Iceland is the smallest ever national team to qualify for a World Cup following their 2-0 victory over Kosovo in October to confirm their place in Russia 2018. The country, which has a population of just 334,252 hit the headlines at the 2016 European Championships reaching the Quarter Finals, knocking out England in the process.
Ahead of their first ever World Cup the team known back home affectionately as Strákarnir okkar (our boys) have been taking in some warm weather training in Doha along with a friendly encounter against Qatar, which is set to take place on Tuesday evening.
“I think that Iceland has always been an outward looking country and it’s in our mentality to travel away and explore new things” noted Ómar Smárason, head of media and marketing at the Iceland football association (KSI). This is certainly clear in the makeup of the squad chosen for the trip to Qatar with all 26 members playing their football across Europe.
England is certainly a preferred destination for Icelandic players with five players in the squad currently plying their trade in either the Premier League or Championship. “It’s good to be in the Championship, it’s a strong physical league and I don’t think that many players can make it there” noted Bristol City defender Hörður Magnússon. The former Juventus youth player made the move to the Robins last season and after a slowly started to play regularly in Lee Johnson’s team.
Magnússon also agreed that the competitive nature of England’s second division has informed Iceland's playing style. “I think so when I played in Italy the style was much different and not the similar to what the national team group is playing. You just have to watch our captain Aron Gunnarsson play in Cardiff it’s his typical style as a defensive, tough midfielder who can keep and use the ball well. This shows when he plays for Iceland.”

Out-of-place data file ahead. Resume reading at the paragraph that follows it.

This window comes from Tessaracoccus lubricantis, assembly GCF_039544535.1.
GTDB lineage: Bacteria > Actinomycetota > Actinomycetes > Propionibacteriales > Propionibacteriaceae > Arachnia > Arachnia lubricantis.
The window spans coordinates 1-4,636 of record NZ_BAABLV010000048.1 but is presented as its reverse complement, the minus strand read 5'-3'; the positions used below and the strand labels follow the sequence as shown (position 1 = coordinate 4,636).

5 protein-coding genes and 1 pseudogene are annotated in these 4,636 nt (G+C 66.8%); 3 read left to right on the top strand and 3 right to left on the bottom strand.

Whilst Aston Villa midfielder Birkir Bjarnason disagrees stating that the squad called from across Europe has given Iceland the edge in recent years. “I don’t think the Championship has anything in the part of what we are doing with Iceland. We have many different players who have played in different leagues and different teams, this has been our strength.”
Iceland’s manager Heimir Hallgrímsson has continued the work of former joint coach Lars Lagerbäck and has broadly stuck with the same group of players harboring a club mentality amongst the national side. This according to Bjarnason has started in the backline.
“First of all the defensive work in unbelievable in our team. But on the other hand, I think we play good football. Of course, it’s the team and defensive work that we build on. Secondly we and then we have good players in the team who can play football, so we have a good mix in the side.”
After exceeding expectations in their first major tournament appearance, Bjarnason is relishing the opportunity for his country to take on some of the World’s best players. “It’s exciting to be heading to the World Cup in Russia. It’s never been done before in Iceland it will be fun to match this team against other teams outside of Europe, perhaps some teams in South America.”
It’s perhaps best to give the final word to Ómar Smárason who has been working with the KSI since 1998 and best placed to give an insight into Iceland’s golden generation. “This group is like family, they have been together for many years. All footballers have egos but genuinely this group does not, everyone is so grounded and down to earth and focused on playing football. France 2016 was special for the country, but I have a feeling that Russia 2018 will also be one to remember.”